Measuring the Economic Value of Volunteering

Economic Value of Volunteering in CanadaThe final week of April saw Canada celebrate National Volunteer Week. In honour of this event, TD Bank released a report that estimates volunteering in Canada creates $50 billion in economic value each year. To put it into perspective, that is almost 3% of Canada’s national economy.

In fact, the report also calls that $50 billion figure “conservative,” as it’s only about half of Statistic Canada’s estimation of the value add from the non-profit sector in Canada. The discrepancy comes from the fact that this figure doesn’t include capital investment (not to mention intangible outcomes).

The report begins with the International Labour Organization (ILO) definition of a volunteer as an individual who performs “unpaid non-compulsory work; that is, time individuals give without pay to activities performed either through an organization or directly for others outside their own household.”

As volunteer work is unpaid, the report argues that one way to measure economic value from volunteering is by the opportunity cost for spending time on unpaid work as opposed to paid work. Multiply the average hourly wage rate ($24) by the total Canadian volunteer hours (2.1 billion) and you are left with the $50 billion figure that would have been produced if those volunteer hours were instead spent on paid work.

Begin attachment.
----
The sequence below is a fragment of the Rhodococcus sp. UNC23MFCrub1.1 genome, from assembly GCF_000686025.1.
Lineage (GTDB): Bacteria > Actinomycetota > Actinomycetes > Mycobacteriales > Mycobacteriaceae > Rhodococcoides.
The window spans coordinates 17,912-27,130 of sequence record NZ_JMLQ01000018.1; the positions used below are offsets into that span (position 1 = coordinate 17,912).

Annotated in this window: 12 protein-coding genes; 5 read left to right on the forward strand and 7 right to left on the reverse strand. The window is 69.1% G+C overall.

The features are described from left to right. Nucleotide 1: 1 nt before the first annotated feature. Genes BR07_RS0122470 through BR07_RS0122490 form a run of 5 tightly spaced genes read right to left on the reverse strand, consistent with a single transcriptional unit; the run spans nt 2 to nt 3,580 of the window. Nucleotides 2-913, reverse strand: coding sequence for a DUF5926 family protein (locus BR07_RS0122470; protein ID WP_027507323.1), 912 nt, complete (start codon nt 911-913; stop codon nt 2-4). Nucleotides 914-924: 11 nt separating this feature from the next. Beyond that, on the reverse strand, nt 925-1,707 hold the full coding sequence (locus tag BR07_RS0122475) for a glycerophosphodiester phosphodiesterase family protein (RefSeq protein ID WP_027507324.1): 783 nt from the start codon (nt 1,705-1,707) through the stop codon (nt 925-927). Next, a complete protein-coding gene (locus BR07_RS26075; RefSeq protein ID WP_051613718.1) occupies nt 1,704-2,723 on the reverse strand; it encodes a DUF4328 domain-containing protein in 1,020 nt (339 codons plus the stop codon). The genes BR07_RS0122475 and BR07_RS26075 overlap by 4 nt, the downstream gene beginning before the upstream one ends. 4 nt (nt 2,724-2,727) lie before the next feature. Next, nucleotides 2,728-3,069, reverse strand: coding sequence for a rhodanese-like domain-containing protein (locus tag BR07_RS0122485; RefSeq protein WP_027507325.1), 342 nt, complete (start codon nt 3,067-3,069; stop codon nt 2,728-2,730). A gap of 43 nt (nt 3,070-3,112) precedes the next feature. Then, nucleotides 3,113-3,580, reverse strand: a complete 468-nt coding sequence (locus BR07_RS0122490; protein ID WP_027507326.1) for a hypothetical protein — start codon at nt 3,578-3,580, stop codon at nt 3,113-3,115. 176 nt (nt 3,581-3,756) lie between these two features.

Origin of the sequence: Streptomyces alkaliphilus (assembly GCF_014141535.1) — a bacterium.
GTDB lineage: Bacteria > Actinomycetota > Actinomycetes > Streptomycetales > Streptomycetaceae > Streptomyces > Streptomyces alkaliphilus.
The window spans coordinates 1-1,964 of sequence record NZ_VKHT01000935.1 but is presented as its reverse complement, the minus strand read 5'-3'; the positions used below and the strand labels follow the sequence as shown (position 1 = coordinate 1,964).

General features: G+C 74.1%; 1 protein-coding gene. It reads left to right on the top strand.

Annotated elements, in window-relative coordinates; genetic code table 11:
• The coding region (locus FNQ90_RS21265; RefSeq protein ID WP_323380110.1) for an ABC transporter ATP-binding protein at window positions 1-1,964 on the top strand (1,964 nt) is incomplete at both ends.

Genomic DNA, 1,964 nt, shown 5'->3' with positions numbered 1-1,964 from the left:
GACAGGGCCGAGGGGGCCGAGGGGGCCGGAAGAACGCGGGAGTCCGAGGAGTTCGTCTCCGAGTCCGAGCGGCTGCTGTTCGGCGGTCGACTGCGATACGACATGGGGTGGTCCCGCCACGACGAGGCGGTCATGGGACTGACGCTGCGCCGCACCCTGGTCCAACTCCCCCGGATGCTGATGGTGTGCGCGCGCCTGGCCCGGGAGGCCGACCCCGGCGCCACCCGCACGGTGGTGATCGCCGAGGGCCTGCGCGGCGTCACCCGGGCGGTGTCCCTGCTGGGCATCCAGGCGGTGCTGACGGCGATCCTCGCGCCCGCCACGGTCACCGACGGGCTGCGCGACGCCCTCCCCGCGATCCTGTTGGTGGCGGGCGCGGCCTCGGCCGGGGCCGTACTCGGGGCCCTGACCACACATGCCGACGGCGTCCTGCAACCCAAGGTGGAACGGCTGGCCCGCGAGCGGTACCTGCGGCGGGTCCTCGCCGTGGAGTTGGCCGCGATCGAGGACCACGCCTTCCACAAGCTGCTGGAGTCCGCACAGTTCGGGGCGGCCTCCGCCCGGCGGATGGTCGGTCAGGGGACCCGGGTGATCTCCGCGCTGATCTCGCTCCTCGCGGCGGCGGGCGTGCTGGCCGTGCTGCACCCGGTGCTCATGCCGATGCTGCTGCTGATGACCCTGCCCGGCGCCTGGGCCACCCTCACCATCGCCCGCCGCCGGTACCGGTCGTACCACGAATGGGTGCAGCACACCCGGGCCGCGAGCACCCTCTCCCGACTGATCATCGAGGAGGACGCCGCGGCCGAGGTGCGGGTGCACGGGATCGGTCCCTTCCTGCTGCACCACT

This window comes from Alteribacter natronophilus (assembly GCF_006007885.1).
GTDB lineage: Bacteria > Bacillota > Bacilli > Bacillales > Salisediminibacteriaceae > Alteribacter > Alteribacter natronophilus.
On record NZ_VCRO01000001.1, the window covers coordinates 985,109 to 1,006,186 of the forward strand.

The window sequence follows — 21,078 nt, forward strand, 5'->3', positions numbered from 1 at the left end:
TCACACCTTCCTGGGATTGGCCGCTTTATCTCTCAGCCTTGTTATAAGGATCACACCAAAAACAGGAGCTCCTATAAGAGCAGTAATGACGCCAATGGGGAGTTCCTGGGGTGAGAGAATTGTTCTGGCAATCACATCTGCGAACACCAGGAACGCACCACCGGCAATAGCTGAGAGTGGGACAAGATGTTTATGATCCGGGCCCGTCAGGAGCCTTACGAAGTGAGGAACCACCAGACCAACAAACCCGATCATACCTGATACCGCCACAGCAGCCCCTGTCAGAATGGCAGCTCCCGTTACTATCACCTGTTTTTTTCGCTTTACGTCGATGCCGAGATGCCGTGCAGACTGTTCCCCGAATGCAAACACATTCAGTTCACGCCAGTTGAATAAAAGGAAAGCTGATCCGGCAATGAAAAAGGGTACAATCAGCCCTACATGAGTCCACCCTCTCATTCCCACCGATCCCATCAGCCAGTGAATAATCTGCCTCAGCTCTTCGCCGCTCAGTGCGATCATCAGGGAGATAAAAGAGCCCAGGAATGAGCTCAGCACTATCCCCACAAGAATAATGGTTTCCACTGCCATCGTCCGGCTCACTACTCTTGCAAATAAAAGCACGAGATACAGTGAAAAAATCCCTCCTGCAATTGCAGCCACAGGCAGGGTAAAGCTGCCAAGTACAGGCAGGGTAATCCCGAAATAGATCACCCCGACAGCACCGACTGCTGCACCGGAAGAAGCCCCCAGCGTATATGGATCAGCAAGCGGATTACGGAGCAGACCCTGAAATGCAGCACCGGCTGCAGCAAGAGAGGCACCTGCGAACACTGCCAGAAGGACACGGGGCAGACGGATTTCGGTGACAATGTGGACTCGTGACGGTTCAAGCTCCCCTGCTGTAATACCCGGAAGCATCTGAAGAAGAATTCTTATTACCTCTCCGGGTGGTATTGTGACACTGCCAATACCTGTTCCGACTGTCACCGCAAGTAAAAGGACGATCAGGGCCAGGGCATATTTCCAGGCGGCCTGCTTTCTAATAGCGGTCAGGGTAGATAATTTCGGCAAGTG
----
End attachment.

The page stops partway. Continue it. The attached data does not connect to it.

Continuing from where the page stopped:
Again, this is a meager estimate as it doesn’t include economic value from the social capital generated. These are the intangible benefits associated with volunteering, such as skills developed through volunteering that are applied to a paid job, or socio-economic outcomes that benefit vulnerable groups.

Putting aside the calculation of this figure, let’s talk about why it is important.

For the most part, volunteering is recognized by its altruistic characteristics like selfless acts and giving back to the community. While these characteristics are important to our society’s well being, they are difficult to quantify and do not demonstrate economic value. Without these things, it is far too easy to undervalue the important role that volunteerism plays in our economy.